In Italian football, cynical fouls, time wasting and gamesmanship appear to be an art form – an invaluable technique that needs to be perfected just as much as shooting and dribbling.
Italy’s victory over Belgium in their opening Euro 2016 Group E game was the crowning victory of Conte’s tactical scheming. The Italian’s victory over the supposedly superior talent of Belgium was executed in such a manner that would make even legendary Azzurri teams proud.
— UEFA EURO 2016 (@UEFAEURO) June 14, 2016
Whilst the stunning goals from Graziano Pelle and Emanuele Giaccherini provided the glossy finish to the Italian display, it was the resiliance of Andre Barzagli, Leonardo Bonucci and Giorgio Chiellini in the backline that were the standout performers on the night.
As Bonucci described, Italy’s defensive setup epitomised the team spirit of sacrifice – particularly when it came to taking a hit for the team. Whilst sacrifice can sound like an admirable quality on a football field, the manner in which the Italians perform this act leaves a lot to be desired.
When you break the rhetoric down, sacrifice simply means that Italy resorted to the tactical foul on every occasion Belgium looked to be threatening the goal. Mark Clattenburg’s book became cluttered with Italian names… not that this bothered them one bit.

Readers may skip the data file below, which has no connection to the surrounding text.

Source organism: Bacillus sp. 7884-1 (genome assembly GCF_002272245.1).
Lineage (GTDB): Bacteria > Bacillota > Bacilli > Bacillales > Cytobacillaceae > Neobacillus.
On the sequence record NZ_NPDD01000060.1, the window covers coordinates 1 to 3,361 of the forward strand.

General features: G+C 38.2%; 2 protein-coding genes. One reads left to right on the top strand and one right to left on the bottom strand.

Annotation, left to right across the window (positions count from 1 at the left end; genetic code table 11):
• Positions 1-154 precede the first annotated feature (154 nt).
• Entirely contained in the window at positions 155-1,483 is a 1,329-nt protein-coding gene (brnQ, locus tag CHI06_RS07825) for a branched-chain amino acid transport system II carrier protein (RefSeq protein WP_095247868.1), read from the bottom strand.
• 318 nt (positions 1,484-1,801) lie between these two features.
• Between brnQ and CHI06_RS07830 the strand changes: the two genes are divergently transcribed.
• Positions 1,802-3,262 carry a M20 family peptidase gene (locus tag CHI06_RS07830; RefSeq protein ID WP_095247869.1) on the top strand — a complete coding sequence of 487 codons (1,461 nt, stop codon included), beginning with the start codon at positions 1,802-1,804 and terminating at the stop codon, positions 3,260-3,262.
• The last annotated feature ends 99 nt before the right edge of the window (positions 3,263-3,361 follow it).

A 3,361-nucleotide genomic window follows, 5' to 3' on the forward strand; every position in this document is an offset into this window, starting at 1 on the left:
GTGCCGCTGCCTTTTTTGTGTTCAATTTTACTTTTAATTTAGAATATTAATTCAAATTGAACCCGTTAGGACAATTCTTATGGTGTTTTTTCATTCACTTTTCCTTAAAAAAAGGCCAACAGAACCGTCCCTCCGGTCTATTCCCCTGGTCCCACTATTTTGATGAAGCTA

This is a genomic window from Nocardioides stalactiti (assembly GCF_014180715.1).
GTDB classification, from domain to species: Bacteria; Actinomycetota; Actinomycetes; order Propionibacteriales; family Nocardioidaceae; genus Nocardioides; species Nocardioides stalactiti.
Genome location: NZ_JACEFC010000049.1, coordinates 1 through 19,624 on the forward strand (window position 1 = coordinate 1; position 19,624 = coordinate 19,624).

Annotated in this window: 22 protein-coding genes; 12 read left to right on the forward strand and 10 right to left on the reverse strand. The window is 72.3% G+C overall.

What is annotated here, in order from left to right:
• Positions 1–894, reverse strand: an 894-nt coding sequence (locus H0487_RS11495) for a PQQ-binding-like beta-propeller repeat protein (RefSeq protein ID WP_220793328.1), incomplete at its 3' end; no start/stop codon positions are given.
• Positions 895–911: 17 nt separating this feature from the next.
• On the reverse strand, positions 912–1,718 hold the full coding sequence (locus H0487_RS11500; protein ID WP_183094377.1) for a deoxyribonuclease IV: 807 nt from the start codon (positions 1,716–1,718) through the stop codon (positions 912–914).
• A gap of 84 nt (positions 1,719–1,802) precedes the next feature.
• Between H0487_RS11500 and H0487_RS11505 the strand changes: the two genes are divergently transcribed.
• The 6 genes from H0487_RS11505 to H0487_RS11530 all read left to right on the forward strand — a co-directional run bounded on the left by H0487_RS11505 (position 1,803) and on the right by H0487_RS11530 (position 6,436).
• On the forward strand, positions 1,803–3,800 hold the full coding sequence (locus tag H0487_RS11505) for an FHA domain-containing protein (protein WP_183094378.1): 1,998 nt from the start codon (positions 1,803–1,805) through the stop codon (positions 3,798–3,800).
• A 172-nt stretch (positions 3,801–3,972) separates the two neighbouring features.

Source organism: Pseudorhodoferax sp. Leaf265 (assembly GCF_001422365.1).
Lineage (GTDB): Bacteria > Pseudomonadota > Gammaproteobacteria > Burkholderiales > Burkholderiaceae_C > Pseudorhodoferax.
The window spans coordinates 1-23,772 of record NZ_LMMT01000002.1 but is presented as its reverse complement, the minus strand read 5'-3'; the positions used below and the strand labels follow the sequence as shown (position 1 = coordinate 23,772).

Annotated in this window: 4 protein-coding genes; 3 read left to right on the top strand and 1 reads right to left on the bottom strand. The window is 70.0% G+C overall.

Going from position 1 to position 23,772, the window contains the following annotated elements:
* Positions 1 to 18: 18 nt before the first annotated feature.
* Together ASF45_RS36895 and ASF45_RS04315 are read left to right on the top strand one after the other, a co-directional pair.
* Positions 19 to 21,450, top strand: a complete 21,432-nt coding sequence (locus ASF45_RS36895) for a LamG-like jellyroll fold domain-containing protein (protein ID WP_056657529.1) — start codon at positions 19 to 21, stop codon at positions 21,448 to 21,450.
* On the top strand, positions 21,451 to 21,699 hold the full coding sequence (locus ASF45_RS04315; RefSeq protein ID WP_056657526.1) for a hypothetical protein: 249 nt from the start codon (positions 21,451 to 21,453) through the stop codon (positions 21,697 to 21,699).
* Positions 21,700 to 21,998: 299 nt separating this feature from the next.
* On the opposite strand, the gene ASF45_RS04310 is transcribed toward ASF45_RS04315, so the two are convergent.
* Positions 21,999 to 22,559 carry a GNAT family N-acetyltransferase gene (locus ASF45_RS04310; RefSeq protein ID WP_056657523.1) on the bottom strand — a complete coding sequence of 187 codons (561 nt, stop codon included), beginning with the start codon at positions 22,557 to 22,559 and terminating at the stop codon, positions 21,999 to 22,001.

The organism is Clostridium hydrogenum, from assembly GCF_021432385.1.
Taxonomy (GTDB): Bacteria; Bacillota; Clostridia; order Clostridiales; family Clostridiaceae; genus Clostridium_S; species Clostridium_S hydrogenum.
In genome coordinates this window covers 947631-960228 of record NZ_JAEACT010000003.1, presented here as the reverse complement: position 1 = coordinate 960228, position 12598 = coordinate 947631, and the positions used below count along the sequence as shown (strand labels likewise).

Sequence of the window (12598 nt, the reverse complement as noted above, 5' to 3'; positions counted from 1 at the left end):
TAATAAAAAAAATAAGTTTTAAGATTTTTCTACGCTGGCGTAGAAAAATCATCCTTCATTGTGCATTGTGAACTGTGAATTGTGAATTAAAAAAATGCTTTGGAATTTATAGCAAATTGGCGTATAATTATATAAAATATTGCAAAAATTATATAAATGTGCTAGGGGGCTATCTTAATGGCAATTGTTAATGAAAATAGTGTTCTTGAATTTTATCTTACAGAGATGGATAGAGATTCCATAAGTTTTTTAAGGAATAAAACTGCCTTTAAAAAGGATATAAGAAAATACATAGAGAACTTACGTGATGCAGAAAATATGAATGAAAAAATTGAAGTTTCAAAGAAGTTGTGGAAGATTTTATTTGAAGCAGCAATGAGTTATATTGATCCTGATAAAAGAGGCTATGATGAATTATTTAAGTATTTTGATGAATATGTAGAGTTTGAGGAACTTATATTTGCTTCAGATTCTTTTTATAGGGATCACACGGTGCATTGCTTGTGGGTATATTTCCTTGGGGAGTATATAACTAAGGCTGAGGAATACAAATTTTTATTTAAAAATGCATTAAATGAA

The level of gamesmanship was unprecedented, having cleverly avoided any yellow cards in the first hour, Italy picked up four in the last third of the match as they stopped counter-attacks at all cost – some of the attempts were barely tackles:
— reda (@reda) June 13, 2016
Bonucci at least went for the ball… sort of.
The Belgian fan’s reaction says it all, but the clever distribution of yellow cards amongst the Italian defensive trio meant that that no amount of punishment from the referee would even leave the faintest scratch.
It’s no wonder Conte left the news conference grinning. Though it’s true that you never quite know if his smiles are joyous or bitter, he can stand tall and be proud of this performance. His dirty tactics had beaten down the Belgian attacking talent.
“In a tournament like this, you need an alchemy, of people who get on well together and the biggest satisfaction for me tonight is to see how happy they all were, also those on the bench. There’s a very good spirit in this squad.”
— UEFA EURO 2016 (@UEFAEURO) June 13, 2016
Conte’s dirty tactics are certainly Italy’s deadliest weapons, and what makes them so potent is the almost universal acceptance of these methods. The ‘Italy Predicament’ presents an interesting psychological point for all football fans:
Belgian fans were up in arms, watching with dismay as successive counter-attack’s were foiled by professional fouls, seemingly with no repercussions of any weight for the offenders. Every neutral, emotionally detached, watched-on unfazed and after 90 minutes, considered Italy’s performance a masterclass.
No one complains about the Italian tactics until they’re on the receiving end of them. It’s the trademark that has allowed the Italians to be so successful in international tournaments, their silenced, stealth weapon that critically wounds their opponents, but somehow remains invisible to bystanders… until, of course, it locks it’s sights on it’s next victim.